The goal here is to look at how each Scouting Director drafted and evaluate the draft, not necessarily the benefits Arizona reaped from said drafts. So, more importance will be placed on players’ career WAR than their Arizona WAR. I will touch on the Arizona WAR aspect as well, but Scouting Directors have far less say in that total given the nature of the job: talent leaving the organization is more on GMs or assistant GMs, whereas talent entering is the Scouting Director’s purview.

History of the Arizona Diamondbacks Scouting Directors:

  1. Don Mitchell (1996-1999)
  2. Mike Rizzo (2000-2006)
  3. Tom Allison (2007-2010)
  4. Ray Montgomery (2011-2014)
  5. Deric Ladnier (2015-2021)
  6. Ian Rebhan (2022-Present)

Weird factoid: Arizona has only ever had a Scouting Director for 4 or 7 drafts (excluding Rebhan who is in his second year and still in charge).

Over the next week or so, each of these men will receive their own article where I breakdown their Arizona Diamondbacks Draft histories. The lone exception is Ian Rebhan, because he’s only in Year 2 of his tenure and has no real data to compare to his predecessors. So here’s a snapshot for him:

Ian Rebhan (2022-present) - WAR totals: fWAR - 0.0, bWAR - 0.0, aWAR - 0.0

To judge Ian Rebhan’s Arizona Draft history would be the height of arrogance. He has overseen exactly 1, and it was last year. I can’t be that unfair to him. But based on the limited data we have for Rebhan’s tendencies, he likes to aim high.

  • Druw Jones: 2nd overall, arguably a foregone conclusion, but there’s still risk in an 18-year-old with some hit tool questions.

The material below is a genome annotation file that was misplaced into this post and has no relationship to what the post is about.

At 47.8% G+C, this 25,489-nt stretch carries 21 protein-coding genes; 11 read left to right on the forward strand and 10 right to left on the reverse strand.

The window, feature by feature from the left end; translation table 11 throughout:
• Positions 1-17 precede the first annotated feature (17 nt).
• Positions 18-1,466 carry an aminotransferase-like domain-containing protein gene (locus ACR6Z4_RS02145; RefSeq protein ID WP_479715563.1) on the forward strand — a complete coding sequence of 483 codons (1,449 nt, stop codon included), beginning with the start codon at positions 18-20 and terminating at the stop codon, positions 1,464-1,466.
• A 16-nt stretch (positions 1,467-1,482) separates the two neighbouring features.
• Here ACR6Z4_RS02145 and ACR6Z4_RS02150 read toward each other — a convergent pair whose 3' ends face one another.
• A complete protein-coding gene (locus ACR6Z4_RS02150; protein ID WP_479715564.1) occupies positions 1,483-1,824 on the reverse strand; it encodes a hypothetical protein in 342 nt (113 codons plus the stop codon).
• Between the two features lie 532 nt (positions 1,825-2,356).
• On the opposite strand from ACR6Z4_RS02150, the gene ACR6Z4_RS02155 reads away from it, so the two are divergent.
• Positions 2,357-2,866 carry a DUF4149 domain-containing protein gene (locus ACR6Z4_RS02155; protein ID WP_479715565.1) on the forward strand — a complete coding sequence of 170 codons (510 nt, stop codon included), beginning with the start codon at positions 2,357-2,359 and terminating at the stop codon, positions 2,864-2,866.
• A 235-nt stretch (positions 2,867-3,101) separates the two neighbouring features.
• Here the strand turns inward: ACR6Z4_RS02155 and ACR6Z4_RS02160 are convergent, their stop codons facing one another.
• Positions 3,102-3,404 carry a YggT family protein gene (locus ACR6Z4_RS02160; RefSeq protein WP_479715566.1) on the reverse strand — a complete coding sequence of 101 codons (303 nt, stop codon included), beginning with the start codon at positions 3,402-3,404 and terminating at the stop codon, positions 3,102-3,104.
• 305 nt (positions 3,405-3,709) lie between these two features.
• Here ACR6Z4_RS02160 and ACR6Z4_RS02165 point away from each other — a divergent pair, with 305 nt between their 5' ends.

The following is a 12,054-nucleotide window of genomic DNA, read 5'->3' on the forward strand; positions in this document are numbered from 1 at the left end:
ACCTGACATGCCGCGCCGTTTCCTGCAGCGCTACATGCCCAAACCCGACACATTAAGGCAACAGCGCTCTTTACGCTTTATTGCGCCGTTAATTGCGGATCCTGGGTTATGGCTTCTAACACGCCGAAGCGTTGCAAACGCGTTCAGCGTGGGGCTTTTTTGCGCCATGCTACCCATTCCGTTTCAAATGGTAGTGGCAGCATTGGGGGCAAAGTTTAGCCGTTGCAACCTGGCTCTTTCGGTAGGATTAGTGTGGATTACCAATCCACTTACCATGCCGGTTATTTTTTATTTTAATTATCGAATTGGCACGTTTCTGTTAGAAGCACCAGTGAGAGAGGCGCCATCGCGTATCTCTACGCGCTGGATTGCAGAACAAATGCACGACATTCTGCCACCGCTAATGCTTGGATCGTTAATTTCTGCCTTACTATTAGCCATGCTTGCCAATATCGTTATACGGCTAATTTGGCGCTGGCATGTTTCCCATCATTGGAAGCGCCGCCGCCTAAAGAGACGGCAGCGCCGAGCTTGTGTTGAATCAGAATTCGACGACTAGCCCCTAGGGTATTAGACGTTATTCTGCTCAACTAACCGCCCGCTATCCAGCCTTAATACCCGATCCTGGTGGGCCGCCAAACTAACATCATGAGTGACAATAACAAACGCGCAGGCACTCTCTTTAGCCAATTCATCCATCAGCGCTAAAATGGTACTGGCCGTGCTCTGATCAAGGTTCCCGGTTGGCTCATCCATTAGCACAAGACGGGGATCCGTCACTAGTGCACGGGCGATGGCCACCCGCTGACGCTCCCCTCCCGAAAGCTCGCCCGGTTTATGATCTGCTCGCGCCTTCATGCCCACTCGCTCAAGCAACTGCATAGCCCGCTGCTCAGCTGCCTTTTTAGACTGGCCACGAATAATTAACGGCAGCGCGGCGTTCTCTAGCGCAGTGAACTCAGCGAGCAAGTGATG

• Landon Sims: TJS, may be a reliever if his body can’t hold up to a starter’s workload, at 34th overall this is also fairly risky (although that fastball/slider combo is chef’s kiss to dream on).
  • Ivan Melendez: 43rd overall, 1B/DH only bat coming off a career year, Can be argued either way as well - if you buy in, the floor is there, if you don’t, he needs to show much better than he did in his pro debut.

I’m intrigued by what I’ve seen so far and look forward to adding additional years of data to Rebhan’s evaluation. Talk to me in like 2030.

In the articles to come:

Best Draft: 2009

Best Individual Player Drafted: Max Scherzer

Worst Draft: 2014 (will constantly be in flux so long as baseball is being played - but man if another draft surpasses this one, we’ve got issues)

Please comment your thoughts, expectations, or personal experiences!

**Special shout out to Michael McDermott, ChuckJohnson56, and Nick Piecoro for helping me with who actually was Scouting Director in the years before Ladnier. Michael knew all of them post 2000, Nick and Chuck confirmed Don Mitchell for me (Chuck with personal experience working for the organization at the time!)**